Ending ‘Qualified Immunity’ Won’t Make Cops More Accountable: Study

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Even if qualified immunity were eliminated in America, civil rights lawsuits “would often still fail to hold government officials accountable when they exercise power irresponsibly,” according to a Columbia Law Review study.

Ending qualified immunity, the legal doctrine that shields police from lawsuits by setting a high bar for plaintiffs to sue officers for civil rights violations, is among the demands raised by reformers this month in the wake of the police killing of George Floyd. And, it is part of a package of sweeping police reforms proposed by congressional Democrats on Monday.

But, rather than “usher[ing] in a new age of government accountability,” plaintiffs’ and defendants’ litigation success rates would remain roughly the same, with appellate courts granting police immunity now more than ever, wrote the study’s author, Joanna C. Schwartz, a law professor at the UCLA School of Law.

Meanwhile, the Supreme Court has been “downright bullish” in regard to qualified immunity, ruling in favor of the government in every qualified immunity case that came before it since 2005, the study pointed out.

­­­­­Schwartz predicted that ending qualified immunity would only slightly change constitutional rights and protections.

Importantly, government agencies’ indemnification, budgeting and risk management procedures would continue to protect law enforcement officials from the financial consequences of damages awards, she wrote.

Nevertheless, the study offered compelling reasons to abolish this long-standing legal doctrine. Schwartz maintained that it not only limits law enforcement accountability, but it also fails to protect government officials from protracted and meritless litigation.

The study reached its conclusions by reviewing 1,200 federal civil rights cases filed over the course of two years, surveys and in-depth interviews of attorneys who appeared in those cases, police indemnification practices, and circuit and district court decisions on qualified immunity.

Schwartz wrote that her study’s methodology makes it “the most comprehensive examination to date of the role qualified immunity plays in Section 1983 litigation.”

In 1871, Congress passed Section 1983, which allows citizens to sue the government for violations of their civil rights.

Lawmakers, judges, researchers and advocacy groups have long called for the end of qualified immunity. These calls are growing louder in the wake of the recent officer-involved killings of George Floyd, Breonna Taylor, Ahmaud Arbery, and others.

For instance, Senators Edward J. Markey (D-MA), Cory Booker (D-NJ), and Kamala D. Harris (D-CA) have introduced a resolution calling for the elimination of qualified immunity, as did Rep. Justin Amash (L-MI). The lawmakers claim that their respective bills would increase police accountability, which they say is severely lacking in modern-day policing.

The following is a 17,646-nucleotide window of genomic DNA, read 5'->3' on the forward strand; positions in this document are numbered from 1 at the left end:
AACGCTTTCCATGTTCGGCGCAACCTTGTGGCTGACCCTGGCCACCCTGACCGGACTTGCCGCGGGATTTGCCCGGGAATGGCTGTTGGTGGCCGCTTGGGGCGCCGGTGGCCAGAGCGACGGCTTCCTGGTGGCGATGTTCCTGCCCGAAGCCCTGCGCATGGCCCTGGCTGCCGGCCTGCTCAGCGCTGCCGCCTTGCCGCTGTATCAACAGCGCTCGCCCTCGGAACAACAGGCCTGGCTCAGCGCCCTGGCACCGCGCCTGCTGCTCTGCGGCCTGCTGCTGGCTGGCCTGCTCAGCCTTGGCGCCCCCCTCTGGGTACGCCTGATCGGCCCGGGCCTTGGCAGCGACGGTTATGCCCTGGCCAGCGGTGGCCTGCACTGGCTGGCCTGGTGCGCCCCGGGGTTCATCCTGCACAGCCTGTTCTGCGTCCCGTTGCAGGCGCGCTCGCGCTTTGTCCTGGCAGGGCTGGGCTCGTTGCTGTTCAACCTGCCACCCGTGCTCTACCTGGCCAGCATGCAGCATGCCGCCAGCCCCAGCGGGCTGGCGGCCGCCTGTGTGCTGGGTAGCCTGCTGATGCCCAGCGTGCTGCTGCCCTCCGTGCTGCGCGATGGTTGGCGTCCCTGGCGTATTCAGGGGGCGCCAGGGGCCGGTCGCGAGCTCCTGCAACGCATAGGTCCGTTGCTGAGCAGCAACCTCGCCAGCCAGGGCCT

Although the study found that the abolition of qualified immunity “would not fundamentally shift dynamics that make it difficult for plaintiffs to redress constitutional violations and deter government wrongdoing,” the study’s other predictions could support these calls for reform.

For example, if qualified immunity were to be repealed, the law would become clearer for citizens, lawyers, and judges alike.

There would be more transparency regarding the misconduct of government officials, and citizens would have greater access to the courts, according to Schwartz.

The average time, cost and complexity that go along with litigating claims would decrease.

Repealing qualified immunity would also ensure that judges focus on what should be the main issue of the case — whether law enforcement officials have violated a plaintiff’s constitutional rights. That’s significant because in today’s Section 1983 litigation, this crucial question often goes ignored.

Additionally, “doomsday scenarios imagined by some commentators — of courthouses flooded with frivolous claims — would not come to pass,” concluded the author.

Along with the previously mentioned lawmakers, Supreme Court justices from across the ideological spectrum believe it is time to review their qualified immunity decisions. Justice Sonia Sotomayor argued that qualified immunity allows police officers to “shoot first, think later” and called the legal doctrine an “absolute shield” for police officers who abuse their authority.

Justice Clarence Thomas, largely considered the most conservative justice, wrote that in “an appropriate case, we should reconsider our qualified immunity jurisprudence.”

Should the justices decide to re-enter the qualified immunity debate, they should know that doing away with the doctrine would not cause substantial harm, as many of its proponents have suggested, argued Schwartz.

Neither would the end of qualified immunity jeopardize policing or “society as a whole,” according to the study.

Editor’s Note: For additional information on qualified immunity and other issues related to police accountability, please see The Crime Report’s resource pages on “Policing” and “Policing Reform.”

See also: “How We Can Police the Police” by Matthew T. Mangino, The Crime Report, June 8, 2020

The full study can be accessed here.

This summary was prepared by TCR News Intern Michael Gelb.

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